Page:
Following last year’s Sundance award-winning selected fictional short La Coupe, Geneviève Dulude-De Celles makes her feature debut splash in the non-fiction form with a film that draws on the stylistic virtues of Errol Morris, the woozy observational lyricism found in Rich Hill and the intimacy and eclecticism on display in Tinatin Gurchiani’s The Machine Which Makes Everything Disappear. And despite all the subconscious cinema quoting, the Quebec helmer’s portrait of Sorel-Tracy’s middle class high school encapsulated within Welcome to F.L. is of its own unique fibre full of color, meaning, beauty and emotion.
Ten years after graduating, Dulude-De Celles returned to her alma mater with the intention of making a film about bullying, but once she embarked on the project she realized that the topic of the teenage experience is much more rich and heartrending, a metamorphosis made for the screen. Thus began a four month shoot that saw her follow a student led photography project in which the pupils shoot portraits of one another and the resulting images would be blown up and wheat pasted to the facade of the school in an act of publicized personal pride, a perfect narrative arc to follow along the filmmaker’s own exploration of teenage self expression and personal autonomy.
Much like Gurchiani’s film, which Dulude-De Celles coincidentally discovered during her shoot, Welcome to F.L. alternates between to-camera interviews with a handful of kids and observational footage of them in their daily lives, hanging out at home or, in one exceptional case, scaling buildings in the search for the perfect view of the sunset. Interviewees astutely speak with affable authenticity about how they see themselves in relation to their school and classmates, what they believe they are gleaning from their education and what they hope to be once graduation has come and gone – each one imagining a fulfilling life of freedom, with a career in place and a family on the horizon.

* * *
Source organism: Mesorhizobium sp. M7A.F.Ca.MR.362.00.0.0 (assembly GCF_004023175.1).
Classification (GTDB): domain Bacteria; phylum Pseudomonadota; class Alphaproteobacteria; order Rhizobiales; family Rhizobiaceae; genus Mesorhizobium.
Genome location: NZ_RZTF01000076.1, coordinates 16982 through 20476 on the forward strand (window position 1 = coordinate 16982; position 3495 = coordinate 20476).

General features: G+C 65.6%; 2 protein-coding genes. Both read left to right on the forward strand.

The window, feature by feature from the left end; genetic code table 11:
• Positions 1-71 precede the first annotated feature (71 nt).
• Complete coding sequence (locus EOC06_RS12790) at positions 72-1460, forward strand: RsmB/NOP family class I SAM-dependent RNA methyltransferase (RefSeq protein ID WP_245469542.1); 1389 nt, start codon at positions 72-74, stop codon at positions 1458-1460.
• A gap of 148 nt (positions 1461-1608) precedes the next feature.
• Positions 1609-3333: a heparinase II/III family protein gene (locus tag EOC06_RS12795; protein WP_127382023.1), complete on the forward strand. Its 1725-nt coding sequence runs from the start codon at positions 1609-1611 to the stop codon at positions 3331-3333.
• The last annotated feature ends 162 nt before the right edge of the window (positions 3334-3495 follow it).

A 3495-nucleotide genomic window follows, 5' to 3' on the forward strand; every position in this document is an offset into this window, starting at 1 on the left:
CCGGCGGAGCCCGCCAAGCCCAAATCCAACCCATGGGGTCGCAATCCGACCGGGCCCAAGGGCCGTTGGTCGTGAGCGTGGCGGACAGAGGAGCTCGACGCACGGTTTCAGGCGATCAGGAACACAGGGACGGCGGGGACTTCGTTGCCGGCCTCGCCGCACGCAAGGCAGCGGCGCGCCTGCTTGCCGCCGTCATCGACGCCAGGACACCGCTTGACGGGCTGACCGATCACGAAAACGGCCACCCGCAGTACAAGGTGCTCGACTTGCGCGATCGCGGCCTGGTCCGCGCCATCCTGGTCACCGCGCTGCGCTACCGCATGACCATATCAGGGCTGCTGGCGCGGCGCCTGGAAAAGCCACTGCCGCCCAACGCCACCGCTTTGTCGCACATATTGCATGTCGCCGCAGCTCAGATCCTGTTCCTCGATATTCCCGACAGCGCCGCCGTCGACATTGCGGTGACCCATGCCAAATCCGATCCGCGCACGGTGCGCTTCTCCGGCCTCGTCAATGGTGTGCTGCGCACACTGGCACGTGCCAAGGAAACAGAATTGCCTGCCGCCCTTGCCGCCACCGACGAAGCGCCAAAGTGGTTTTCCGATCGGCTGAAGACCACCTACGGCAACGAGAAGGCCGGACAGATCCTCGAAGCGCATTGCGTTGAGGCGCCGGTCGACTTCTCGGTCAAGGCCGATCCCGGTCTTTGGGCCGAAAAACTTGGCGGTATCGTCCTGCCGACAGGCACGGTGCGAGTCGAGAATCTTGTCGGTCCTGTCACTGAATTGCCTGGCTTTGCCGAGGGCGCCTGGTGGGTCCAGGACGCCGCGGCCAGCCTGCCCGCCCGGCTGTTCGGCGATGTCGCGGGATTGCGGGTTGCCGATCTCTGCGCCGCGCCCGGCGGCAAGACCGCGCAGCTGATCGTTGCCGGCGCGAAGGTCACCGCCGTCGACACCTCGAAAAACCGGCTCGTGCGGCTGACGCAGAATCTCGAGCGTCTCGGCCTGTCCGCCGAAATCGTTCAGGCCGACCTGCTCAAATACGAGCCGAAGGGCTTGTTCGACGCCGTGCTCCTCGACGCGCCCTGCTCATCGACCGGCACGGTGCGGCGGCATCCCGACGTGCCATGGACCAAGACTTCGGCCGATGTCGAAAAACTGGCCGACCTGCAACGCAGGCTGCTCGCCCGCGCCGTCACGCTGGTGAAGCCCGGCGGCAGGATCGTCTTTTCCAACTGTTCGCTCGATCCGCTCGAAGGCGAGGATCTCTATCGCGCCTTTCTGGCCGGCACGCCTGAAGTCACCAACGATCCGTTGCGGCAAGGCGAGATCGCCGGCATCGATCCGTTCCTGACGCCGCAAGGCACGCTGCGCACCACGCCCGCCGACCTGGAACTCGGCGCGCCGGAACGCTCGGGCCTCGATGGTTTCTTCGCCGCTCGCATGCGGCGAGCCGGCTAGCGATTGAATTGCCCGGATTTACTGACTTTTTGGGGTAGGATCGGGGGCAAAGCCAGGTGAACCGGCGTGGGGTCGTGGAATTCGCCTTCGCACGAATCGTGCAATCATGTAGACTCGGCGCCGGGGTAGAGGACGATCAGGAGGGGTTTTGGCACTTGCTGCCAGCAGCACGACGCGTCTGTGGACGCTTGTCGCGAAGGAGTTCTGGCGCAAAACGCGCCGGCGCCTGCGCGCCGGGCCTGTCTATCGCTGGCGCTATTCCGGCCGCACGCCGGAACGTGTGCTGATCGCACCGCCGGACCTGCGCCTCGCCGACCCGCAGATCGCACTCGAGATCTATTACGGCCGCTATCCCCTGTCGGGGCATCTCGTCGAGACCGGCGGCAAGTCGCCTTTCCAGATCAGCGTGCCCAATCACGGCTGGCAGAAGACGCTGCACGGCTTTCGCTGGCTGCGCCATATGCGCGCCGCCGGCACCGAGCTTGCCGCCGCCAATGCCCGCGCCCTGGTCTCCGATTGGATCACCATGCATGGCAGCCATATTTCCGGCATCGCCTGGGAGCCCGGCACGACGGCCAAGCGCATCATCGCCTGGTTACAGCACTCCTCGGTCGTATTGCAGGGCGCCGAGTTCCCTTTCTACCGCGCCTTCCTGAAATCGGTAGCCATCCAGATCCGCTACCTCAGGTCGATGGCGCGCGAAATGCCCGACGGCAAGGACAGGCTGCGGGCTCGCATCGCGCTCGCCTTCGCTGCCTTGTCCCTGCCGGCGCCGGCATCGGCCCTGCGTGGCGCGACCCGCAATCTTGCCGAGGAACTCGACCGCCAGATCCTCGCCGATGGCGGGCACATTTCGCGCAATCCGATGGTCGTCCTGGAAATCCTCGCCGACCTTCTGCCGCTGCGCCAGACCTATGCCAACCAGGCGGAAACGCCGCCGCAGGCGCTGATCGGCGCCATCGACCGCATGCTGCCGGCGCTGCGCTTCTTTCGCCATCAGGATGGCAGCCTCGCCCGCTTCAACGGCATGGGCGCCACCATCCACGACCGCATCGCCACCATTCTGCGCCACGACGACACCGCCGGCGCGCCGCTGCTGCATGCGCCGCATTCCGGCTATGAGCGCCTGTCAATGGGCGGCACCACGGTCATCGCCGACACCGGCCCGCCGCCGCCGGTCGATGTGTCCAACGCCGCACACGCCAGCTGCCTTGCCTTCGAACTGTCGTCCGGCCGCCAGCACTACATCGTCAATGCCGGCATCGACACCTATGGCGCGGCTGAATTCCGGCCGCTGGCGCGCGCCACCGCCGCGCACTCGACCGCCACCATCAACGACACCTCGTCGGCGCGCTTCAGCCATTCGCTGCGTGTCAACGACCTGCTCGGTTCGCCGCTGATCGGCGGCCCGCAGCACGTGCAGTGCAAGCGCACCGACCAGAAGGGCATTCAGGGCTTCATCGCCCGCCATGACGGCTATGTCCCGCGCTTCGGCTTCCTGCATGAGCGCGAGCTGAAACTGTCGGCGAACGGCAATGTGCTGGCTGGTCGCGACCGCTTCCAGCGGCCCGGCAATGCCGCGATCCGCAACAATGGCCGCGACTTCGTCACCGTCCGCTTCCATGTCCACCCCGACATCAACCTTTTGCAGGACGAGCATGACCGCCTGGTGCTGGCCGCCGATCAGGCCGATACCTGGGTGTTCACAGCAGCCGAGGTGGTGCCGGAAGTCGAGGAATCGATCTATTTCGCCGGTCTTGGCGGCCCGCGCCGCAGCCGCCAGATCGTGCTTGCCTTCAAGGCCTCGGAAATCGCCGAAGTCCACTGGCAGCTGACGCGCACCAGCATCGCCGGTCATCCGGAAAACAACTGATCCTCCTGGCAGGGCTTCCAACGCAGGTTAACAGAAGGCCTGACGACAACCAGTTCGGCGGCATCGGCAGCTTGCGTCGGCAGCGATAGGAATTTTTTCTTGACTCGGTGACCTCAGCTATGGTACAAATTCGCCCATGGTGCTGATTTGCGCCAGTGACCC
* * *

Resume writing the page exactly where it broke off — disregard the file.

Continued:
Careful to never settle on a single subject for too long, the film, like teenagers themselves, thrives in fleeting moments of introspective clarity. Dulude-De Celles accentuates their intimate perceptions about their place in the world and the changes they are going through by taking to the hallways and classrooms with camera in hand, frequently slowing down actions to allow us to zero in on the subtle, non-verbal exchanges between classmates. Conscious or not, these facial expressions caught in temporal expansion are telling of the infinitely shifting relationships between these growing, hormonally stoked bodies. What intimacy hides suspended between teens stuck within their self elected social bubbles?
Many of these kids admit to feeling like outsiders in their school of over a thousand kids, but removed from the group in the safety of solitude, most of them share common creative interests, whether in music, movie making, radio DJing, etc. Being a teenager inherently means one is developing one’s own opinions about who they are as a person and the world around them, yet it’s rare for teens to be given a platform to speak openly about such things, much less deliberately asked about them.
With an open heart, a quiet mind, and an eye for the nuances ingrained in the high school experience, Welcome to F.L. gives these teens a chance to convey honestly how it feels to be of Generation Z and wields beautiful, poignant results about coming of age in today’s byzantine world.